Monday, 25 August 2014

Heat Treating the Belly Billets

I glued up the belly billets and then clamped the spliced area in the vice while I pulled back the tips to feel the weight. I thought it felt quite stiff until I did the same test with a 36# bow. You can see they have some natural deflex/reflex shape.
That convinced me to heat treat the belly. The guy next door has been clearing out his garage and throwing tons of stuff into a skip, I salvaged an old Black and Decker Workmate and a nice length of hardwood which I trimmed up into two nice slats to clamp along

side the bow limbs to direct the heat along the limb.
The Workmate needs new handles, but it's V handy to have two when heat treating a bow, it's much easier to work my way along the limb.
I did it one limb at a time taking care to mask off the glued splice area with an off-cut scrap of so it wouldn't get any heat (see pic). I had the kitchen timer set to 4 minutes 30 seconds and ended up moving it along the limb in 10 bursts, that shows what a laborious slow process it is. 45 mins per limb, mind I made use of the time by giving the car a wash and tidying the garage. You can see I haven't gone mad, there is a slight colour change showing that the heat has actually done something. The big mistake with heat treating is to get it too hot, too close, too quick, all that does is char the outer surface. If it doesn't take about 30-45mins per limb, you aren't doing it right!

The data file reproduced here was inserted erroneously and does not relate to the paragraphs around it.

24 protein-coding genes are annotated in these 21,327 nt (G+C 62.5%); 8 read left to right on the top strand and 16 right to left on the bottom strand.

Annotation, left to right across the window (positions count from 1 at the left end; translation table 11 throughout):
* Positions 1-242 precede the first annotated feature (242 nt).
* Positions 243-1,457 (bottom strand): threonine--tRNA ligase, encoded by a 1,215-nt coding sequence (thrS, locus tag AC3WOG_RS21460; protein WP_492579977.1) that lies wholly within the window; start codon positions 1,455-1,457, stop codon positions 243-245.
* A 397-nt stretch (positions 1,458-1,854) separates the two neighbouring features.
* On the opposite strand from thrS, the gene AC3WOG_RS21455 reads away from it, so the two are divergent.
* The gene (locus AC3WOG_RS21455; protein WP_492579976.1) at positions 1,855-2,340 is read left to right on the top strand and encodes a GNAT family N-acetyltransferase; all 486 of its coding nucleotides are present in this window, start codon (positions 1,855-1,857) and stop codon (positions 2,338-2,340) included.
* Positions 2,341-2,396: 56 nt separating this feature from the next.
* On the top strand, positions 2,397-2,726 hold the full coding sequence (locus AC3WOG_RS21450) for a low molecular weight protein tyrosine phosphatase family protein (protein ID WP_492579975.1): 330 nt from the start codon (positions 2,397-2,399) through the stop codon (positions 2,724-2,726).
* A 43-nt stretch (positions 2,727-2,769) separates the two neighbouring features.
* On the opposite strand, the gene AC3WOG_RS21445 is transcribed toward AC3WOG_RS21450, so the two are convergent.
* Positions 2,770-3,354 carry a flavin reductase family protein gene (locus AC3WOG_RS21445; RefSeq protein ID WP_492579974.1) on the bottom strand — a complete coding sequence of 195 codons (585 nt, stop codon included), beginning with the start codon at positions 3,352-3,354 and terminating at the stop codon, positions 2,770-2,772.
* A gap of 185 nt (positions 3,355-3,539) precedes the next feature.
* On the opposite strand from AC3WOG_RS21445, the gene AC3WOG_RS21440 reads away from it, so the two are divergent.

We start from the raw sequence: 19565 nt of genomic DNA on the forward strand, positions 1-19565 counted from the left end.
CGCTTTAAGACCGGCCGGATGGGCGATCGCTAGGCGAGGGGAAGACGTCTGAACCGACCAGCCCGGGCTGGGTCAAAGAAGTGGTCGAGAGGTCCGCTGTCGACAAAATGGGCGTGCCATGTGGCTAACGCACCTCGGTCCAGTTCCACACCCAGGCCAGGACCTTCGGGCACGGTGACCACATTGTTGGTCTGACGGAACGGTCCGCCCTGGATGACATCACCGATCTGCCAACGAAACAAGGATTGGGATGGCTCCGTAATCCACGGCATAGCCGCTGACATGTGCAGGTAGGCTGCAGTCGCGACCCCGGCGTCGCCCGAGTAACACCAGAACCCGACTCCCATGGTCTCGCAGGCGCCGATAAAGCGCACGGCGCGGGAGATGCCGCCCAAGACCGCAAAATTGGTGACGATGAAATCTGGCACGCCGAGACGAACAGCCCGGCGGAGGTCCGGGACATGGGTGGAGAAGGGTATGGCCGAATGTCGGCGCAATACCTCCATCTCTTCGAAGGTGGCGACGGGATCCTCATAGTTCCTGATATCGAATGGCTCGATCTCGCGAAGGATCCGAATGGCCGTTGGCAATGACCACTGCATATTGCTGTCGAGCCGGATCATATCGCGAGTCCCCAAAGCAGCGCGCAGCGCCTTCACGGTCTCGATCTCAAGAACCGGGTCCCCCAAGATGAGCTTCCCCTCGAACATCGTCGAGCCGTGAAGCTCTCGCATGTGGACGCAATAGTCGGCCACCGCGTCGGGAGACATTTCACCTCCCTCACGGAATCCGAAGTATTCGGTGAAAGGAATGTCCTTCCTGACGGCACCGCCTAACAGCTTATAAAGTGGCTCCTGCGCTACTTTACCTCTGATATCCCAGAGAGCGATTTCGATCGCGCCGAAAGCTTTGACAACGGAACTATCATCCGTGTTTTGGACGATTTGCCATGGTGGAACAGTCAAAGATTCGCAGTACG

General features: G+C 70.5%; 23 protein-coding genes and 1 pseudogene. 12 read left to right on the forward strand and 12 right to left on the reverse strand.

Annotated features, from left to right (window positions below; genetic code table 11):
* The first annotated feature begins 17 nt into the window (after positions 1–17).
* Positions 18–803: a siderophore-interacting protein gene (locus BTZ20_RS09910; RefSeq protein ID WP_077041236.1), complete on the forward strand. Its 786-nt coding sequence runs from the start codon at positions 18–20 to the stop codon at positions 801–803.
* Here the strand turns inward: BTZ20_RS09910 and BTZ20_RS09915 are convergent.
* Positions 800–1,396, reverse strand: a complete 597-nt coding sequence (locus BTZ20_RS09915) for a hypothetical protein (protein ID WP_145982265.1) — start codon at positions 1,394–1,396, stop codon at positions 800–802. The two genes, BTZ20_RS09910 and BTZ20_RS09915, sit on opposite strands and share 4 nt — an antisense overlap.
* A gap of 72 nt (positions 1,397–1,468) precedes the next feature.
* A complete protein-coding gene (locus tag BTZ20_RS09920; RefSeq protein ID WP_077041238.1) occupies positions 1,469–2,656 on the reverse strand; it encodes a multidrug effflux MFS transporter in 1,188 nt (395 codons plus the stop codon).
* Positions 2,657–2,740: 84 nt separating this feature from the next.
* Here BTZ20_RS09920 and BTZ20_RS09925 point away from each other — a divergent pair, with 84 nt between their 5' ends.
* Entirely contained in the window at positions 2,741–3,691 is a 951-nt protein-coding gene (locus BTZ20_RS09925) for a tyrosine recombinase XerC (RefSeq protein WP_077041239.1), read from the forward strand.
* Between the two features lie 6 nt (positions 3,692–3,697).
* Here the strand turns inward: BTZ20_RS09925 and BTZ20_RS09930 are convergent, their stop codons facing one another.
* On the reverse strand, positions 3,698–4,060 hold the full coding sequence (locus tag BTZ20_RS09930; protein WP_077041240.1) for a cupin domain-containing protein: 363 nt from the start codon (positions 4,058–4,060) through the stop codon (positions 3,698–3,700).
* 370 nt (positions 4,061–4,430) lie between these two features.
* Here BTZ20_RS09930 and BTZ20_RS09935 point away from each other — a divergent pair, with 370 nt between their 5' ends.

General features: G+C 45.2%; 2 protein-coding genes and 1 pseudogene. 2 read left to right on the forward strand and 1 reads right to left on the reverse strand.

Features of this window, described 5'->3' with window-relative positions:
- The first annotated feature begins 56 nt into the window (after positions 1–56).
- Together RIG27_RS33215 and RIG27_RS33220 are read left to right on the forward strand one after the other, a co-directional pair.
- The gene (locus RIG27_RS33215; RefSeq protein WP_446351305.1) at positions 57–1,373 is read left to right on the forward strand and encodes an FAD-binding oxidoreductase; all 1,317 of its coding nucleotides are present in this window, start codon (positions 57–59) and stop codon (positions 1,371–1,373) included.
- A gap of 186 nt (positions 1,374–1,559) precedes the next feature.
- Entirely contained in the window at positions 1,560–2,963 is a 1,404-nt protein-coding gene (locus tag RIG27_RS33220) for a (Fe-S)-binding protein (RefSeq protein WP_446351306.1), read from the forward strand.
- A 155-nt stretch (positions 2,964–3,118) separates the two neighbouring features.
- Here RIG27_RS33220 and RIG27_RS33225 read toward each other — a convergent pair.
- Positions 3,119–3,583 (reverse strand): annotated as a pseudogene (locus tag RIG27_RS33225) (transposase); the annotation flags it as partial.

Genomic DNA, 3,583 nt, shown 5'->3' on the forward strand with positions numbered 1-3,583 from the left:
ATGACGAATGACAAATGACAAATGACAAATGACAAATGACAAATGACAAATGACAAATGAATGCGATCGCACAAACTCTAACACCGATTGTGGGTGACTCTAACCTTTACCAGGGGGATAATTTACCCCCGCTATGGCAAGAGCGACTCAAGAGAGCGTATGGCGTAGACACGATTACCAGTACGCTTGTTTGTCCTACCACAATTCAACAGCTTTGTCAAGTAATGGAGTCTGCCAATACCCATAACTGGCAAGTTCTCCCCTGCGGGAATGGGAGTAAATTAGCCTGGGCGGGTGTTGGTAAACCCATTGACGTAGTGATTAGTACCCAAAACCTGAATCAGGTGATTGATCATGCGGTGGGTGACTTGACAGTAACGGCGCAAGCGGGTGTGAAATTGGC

The next step is to make a riser block for the grip area, I'll probably make it about 18" long tapered gently at the ends and with some curve so it will pull in a slight deflex as it's glued to the belly. I'll heat treat it just to get a nice colour match in the wood. Hopefully get that done today. All this work and washing the car has helped loosen my back, but it's still sore if I sit for too long. Not looking forward to the desk job tomorrow, I might take in the kitchen timer and set it to alarm every 15 minutes so I can get up and stretch regularly.

Update:- Got the riser and a thin 'Power lamination' glued on. The 'power lamination is just a thin lamination to help blend in from riser to main limb, it's more relevant in laminated bows, but I thought a bit of extra belly thickness wouldn't do any harm, it can always be rasped off, but it would be hard to add it in after the event.
It's clamped up with a hint of deflex (the riser section was shaped with a slight curve.
Pics tomorrow if it stops raining.

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